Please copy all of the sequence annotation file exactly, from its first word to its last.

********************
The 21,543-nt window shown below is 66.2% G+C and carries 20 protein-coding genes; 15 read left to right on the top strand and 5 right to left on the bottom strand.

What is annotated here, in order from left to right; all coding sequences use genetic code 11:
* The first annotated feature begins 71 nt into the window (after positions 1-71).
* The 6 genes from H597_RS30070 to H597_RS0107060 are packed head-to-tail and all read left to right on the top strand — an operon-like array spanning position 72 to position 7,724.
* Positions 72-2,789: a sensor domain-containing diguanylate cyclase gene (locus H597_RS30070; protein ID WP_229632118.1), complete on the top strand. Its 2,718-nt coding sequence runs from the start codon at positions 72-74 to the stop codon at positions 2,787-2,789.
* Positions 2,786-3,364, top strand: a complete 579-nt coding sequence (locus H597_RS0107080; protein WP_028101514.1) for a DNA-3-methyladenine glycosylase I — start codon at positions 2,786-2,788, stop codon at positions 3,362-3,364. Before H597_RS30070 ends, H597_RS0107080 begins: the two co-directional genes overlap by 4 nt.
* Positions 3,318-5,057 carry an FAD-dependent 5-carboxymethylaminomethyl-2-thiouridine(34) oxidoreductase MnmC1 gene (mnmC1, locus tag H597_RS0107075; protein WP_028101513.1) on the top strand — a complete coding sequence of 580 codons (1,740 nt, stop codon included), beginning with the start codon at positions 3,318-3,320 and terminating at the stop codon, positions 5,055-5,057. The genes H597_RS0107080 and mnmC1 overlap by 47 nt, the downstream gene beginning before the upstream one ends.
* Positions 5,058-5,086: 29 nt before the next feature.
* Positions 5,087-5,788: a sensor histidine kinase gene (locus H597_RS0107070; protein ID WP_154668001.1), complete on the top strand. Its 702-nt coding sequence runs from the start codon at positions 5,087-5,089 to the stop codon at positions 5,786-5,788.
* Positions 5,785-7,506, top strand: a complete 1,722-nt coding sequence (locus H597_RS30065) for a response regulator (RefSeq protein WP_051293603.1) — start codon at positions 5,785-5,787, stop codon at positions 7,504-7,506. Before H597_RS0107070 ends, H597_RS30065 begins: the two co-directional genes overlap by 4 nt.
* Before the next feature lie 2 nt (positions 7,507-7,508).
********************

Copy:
The 21,543-nt window shown below is 66.2% G+C and carries 20 protein-coding genes; 15 read left to right on the top strand and 5 right to left on the bottom strand.

What is annotated here, in order from left to right; all coding sequences use genetic code 11:
* The first annotated feature begins 71 nt into the window (after positions 1-71).
* The 6 genes from H597_RS30070 to H597_RS0107060 are packed head-to-tail and all read left to right on the top strand — an operon-like array spanning position 72 to position 7,724.
* Positions 72-2,789: a sensor domain-containing diguanylate cyclase gene (locus H597_RS30070; protein ID WP_229632118.1), complete on the top strand. Its 2,718-nt coding sequence runs from the start codon at positions 72-74 to the stop codon at positions 2,787-2,789.
* Positions 2,786-3,364, top strand: a complete 579-nt coding sequence (locus H597_RS0107080; protein WP_028101514.1) for a DNA-3-methyladenine glycosylase I — start codon at positions 2,786-2,788, stop codon at positions 3,362-3,364. Before H597_RS30070 ends, H597_RS0107080 begins: the two co-directional genes overlap by 4 nt.
* Positions 3,318-5,057 carry an FAD-dependent 5-carboxymethylaminomethyl-2-thiouridine(34) oxidoreductase MnmC1 gene (mnmC1, locus tag H597_RS0107075; protein WP_028101513.1) on the top strand — a complete coding sequence of 580 codons (1,740 nt, stop codon included), beginning with the start codon at positions 3,318-3,320 and terminating at the stop codon, positions 5,055-5,057. The genes H597_RS0107080 and mnmC1 overlap by 47 nt, the downstream gene beginning before the upstream one ends.
* Positions 5,058-5,086: 29 nt before the next feature.
* Positions 5,087-5,788: a sensor histidine kinase gene (locus H597_RS0107070; protein ID WP_154668001.1), complete on the top strand. Its 702-nt coding sequence runs from the start codon at positions 5,087-5,089 to the stop codon at positions 5,786-5,788.
* Positions 5,785-7,506, top strand: a complete 1,722-nt coding sequence (locus H597_RS30065) for a response regulator (RefSeq protein WP_051293603.1) — start codon at positions 5,785-5,787, stop codon at positions 7,504-7,506. Before H597_RS0107070 ends, H597_RS30065 begins: the two co-directional genes overlap by 4 nt.
* Before the next feature lie 2 nt (positions 7,507-7,508).